Emory Report
February 2, 2009
Volume 61, Number 18

For more festival
information, visit www.creativity.emory.edu.



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February 2
, 2009
Arts experiment with evolution

By Sally Corbett

Timed to the bicentennial of Charles Darwin’s birth and the 150th anniversary of his “The Origin of the Species,” the “Emory Evolving Arts: New Works Festival” looks at evolution through the lens of the arts, bringing a larger audience into a provocative dialogue about our lives, our planet and our future.

The Feb. 5–28 festival organized by the Emory College Center for Creativity & Arts (CCA) features new dance, theater and sculpture based on themes from the October 2008 Evolution Revolution Symposium presented by the Emory Computational and Life Science Initiative.

Evolving Arts commissions for non-Emory artists and faculty grants totaling $44,250 were awarded in spring 2008 by the CCA. Funding from Emory’s Creativity & Arts Strategic Initiative, led by University Vice President and Secretary Rosemary Magee, supported the four commissions and two grants.

“The evolution project and festival are a provocative first experiment for the Center for Creativity & Arts,” says Leslie Taylor, the CCA’s executive director. “We immersed actors, choreographers, writers and a sculptor in the latest theories and debates on our origins and introduced them to E.O. Wilson, Frans de Waal and other great science minds of our time. I’m eager to experience the art they will generate, and hope it sparks broad public conversation.”

A chronology of free festival events:

Eve Andre Laramee’s dramatic multimedia gallery installation, “Halfway to Invisible” (Opening Reception: Feb. 5 at 5:30 p.m., Emory Visual Arts Gallery) juxtaposes animal cages, Cold War-era Geiger counters, images of extremophile organisms known for their ability to survive, and more. Laramee’s work tells the story of the biological impact of uranium mining for atomic weapons and nuclear power on the American West, especially the way 1,200 mines affected many Native American and other Pueblo cultures that suffered higher rates of cancer, miscarriage and birth defects. The exhibit is on view through March 6.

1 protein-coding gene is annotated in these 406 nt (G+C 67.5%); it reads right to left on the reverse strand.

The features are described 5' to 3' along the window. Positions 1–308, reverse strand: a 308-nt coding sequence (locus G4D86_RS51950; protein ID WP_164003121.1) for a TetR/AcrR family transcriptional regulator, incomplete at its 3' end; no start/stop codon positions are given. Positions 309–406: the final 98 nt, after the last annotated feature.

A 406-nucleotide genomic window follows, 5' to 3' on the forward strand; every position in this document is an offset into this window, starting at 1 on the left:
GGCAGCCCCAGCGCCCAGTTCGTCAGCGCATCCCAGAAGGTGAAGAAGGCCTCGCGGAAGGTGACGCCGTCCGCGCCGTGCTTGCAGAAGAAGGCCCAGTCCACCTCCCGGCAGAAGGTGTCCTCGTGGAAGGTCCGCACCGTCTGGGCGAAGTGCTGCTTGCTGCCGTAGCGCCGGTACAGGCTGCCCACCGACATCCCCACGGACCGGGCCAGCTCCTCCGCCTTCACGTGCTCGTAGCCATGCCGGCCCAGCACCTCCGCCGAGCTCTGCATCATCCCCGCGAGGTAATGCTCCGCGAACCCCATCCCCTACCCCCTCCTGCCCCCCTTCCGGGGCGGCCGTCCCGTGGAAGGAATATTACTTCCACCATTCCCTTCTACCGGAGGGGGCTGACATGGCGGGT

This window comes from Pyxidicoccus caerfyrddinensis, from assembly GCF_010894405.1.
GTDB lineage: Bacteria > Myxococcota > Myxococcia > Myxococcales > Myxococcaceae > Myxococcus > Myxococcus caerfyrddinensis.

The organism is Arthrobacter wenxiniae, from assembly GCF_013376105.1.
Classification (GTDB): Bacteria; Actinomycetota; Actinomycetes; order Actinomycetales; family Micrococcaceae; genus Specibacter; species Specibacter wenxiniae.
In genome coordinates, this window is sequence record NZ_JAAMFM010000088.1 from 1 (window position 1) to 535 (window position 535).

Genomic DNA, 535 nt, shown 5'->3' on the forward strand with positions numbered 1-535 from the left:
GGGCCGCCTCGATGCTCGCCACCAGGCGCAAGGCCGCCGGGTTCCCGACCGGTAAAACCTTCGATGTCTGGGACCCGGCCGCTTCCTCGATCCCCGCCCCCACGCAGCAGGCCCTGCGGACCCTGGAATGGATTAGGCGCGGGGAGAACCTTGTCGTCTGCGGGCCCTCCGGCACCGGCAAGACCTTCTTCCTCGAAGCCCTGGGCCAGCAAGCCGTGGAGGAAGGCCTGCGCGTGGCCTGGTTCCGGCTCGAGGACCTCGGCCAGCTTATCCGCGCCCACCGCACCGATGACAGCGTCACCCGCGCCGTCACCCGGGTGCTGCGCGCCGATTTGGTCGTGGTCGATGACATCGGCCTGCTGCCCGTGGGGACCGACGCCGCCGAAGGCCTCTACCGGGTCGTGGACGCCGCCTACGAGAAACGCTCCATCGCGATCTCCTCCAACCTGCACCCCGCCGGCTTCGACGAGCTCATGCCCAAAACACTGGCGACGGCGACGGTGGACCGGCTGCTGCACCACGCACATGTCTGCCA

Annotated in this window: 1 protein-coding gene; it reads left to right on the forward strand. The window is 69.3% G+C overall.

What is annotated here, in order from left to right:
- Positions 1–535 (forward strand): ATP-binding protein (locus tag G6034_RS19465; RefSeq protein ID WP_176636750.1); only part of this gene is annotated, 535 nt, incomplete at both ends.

New play readings in the Schwartz Center’s Theater Lab, part of Theater Emory’s semi-annual Brave New Works Festival, are free with reservations by contacting 404-727-5050 or boxoffice@emory.edu. The guest playwrights all hail from Brooklyn, N.Y. These events are through a grant to Emory Playwriting Center Director Lisa Paulsen.

“The Fifth Great Ape”
(Feb. 20 at 7 p.m.) was developed by Kenneth Weitzman and Out of Hand Theater. It explores our true nature through bonobos and chimpanzees, and offers new ideas and questions about power, sex, violence, kindness and morality. “What’s Wrong with Me” (Feb. 21 at 5 p.m. with “Wax Wings”) is John Walch’s musical adaptation of the science best seller by Olivia Judson of the New York Times, “Dr. Tatiana’s Sex Advice to All Creation: The Definitive Guide to the Evolutionary Biology of Sex.”

The lead characters in Matthew Maguire’s “Wax Wings” (Feb. 21 at 5 p.m.) are scientists who put aside their pure research when they find common cause in confronting an epidemic.

“The Evolution Project” (Feb. 26–28 at 8 p.m.) is a professional dance concert of new choreography exploring Darwin’s ideas about change, variation and difference. Featured are: “Big Eater (heart of glass)” by David Neumann and “How the Human Got its Big Head” by Emory’s Lori Teague. Teague’s work looks at humans at their best and worst. Teague’s work examines the way species connect and the effect such collisions may have on power, speed, energy and sensory abilities.